In some areas, populations of American black bears have either been augmented or reintroduced after former extirpation by transplanting bears from elsewhere (Clark et al. 2002).  Reintroductions into Arkansas during the 1960s were highly successful (Smith et al. 1991).  Licensed hunters in this state now harvest several hundred bears annually, and bears from Arkansas have expanded into neighboring states. Further reintroductions within Arkansas have been conducted more recently (Wear et al. 2005). A successful reintroduction augmented a newly-spawning population in Kentucky (Unger et al. 2013). Augmentation of several populations in Louisiana during the mid-1960s likely contributed to population recovery there.

The Louisiana black bear (U. a. luteolus), a recognized subspecies of American black bear, was listed as threatened under the U.S. Endangered Species Act in 1992 as a result of severe loss and fragmentation of its habitat combined with unsustainable human-caused mortality (Bowker and Jacobson 1995). At the time of the listing, and since then, the validity and integrity of this subspecies has been debated (Pelton 1991, Kennedy et al. 2002, Csiki et al. 2003, Puckett et al. 2015). Under this ruling, all bears within the historic range of the Louisiana black bear, from east Texas to southern Mississippi, have been protected. Much of the bottomland hardwood forest that the Louisiana black bear historically inhabited had been converted to agriculture. Since 1992, remnant bottomland hardwoods have been protected, and some marginal farmland converted to hardwood trees.  Moreover, a new population of bears within Louisiana was established by translocating bears from other Louisiana populations (Benson and Chamberlain 2007) in order to create a stepping-stone between two separated populations; this enabled bears to travel between them (Laufenberg and Clark 2014). One irony is that the stepping-stone successfully linked a population that was believed to be native Louisiana black bears with a population that had previously been established by translocating U. a. americanus bears from Minnesota (1964–1967). The Minnesota bears had clearly adapted to the very different habitat and weather conditions in Louisiana, as they have been established there for three generations and their numbers have been increasing. However, if the luteolus subspecies has any merit, the successful establishment of a conservation corridor reduced the purity of that genetic stock.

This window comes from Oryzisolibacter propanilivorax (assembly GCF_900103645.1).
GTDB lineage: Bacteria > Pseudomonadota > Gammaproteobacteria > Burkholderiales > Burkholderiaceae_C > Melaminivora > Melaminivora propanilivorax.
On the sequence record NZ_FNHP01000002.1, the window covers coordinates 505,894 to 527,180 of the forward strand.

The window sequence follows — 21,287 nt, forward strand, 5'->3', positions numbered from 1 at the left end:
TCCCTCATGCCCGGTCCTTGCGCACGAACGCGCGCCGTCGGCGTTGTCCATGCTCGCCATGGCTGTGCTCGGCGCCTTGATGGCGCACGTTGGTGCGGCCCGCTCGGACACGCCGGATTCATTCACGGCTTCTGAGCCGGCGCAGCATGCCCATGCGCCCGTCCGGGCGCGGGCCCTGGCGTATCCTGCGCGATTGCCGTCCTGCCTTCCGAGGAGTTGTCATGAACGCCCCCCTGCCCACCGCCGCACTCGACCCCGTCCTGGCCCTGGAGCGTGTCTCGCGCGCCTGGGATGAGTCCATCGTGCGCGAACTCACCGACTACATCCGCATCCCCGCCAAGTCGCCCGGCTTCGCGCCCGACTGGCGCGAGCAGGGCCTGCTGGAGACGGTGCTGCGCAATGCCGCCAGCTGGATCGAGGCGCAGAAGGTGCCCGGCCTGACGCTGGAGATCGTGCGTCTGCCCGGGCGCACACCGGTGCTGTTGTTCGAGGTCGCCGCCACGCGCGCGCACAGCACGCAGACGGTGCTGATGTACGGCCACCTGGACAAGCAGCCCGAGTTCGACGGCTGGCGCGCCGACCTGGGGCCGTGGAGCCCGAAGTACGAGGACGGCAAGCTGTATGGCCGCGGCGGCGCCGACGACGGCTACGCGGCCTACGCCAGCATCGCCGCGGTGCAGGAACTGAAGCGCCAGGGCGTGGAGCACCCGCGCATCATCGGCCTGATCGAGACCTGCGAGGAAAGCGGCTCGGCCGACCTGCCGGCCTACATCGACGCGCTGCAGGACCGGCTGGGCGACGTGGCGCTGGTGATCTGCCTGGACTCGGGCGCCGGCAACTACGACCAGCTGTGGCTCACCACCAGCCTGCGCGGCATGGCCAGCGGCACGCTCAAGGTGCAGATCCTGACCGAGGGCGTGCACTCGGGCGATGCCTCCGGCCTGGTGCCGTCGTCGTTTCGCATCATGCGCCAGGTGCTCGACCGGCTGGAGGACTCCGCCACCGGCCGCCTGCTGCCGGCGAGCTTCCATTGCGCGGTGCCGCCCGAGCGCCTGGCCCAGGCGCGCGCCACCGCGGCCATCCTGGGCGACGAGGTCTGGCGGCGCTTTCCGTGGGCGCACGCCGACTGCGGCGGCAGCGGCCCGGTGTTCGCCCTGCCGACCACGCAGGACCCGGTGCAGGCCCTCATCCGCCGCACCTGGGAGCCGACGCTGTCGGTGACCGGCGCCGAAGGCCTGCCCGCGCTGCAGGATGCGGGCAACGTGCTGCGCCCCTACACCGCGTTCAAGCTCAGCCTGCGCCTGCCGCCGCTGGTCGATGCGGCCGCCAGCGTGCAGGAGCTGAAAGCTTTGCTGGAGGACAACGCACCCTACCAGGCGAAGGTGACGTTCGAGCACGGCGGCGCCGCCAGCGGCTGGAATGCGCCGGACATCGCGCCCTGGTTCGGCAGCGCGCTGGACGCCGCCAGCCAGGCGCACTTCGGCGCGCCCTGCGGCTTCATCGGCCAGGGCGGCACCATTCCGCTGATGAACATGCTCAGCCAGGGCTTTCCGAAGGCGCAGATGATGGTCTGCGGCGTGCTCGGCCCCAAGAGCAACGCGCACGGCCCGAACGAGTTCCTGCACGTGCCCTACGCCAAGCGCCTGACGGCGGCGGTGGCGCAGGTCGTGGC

The conservation efforts in Louisiana have been further enhanced through public information and education. This management program is organized by a broad coalition of state and federal agencies, conservation groups, forestry and agricultural industries, and private landowners. As a result, bears have been noticeably increasing in numbers and distribution in all three range states, although a breeding population does not yet exist in east Texas.  Large, contiguous forested habitat capable of sustaining a population of black bears exists within the historical range of the subspecies in east Texas (Kaminski et al. 2013); however, surveys of local people indicate concern over potential conflicts with an established bear population in the area (Morzillo et al. 2010). In 2015, the U.S. Fish and Wildlife Service proposed delisting the Louisiana black bear, based largely on a rigorous study (Laufenberg and Clark 2014) that showed that all of the population criteria for recovery had been attained and adequate safeguards against future threats were in place (Fuller 2015).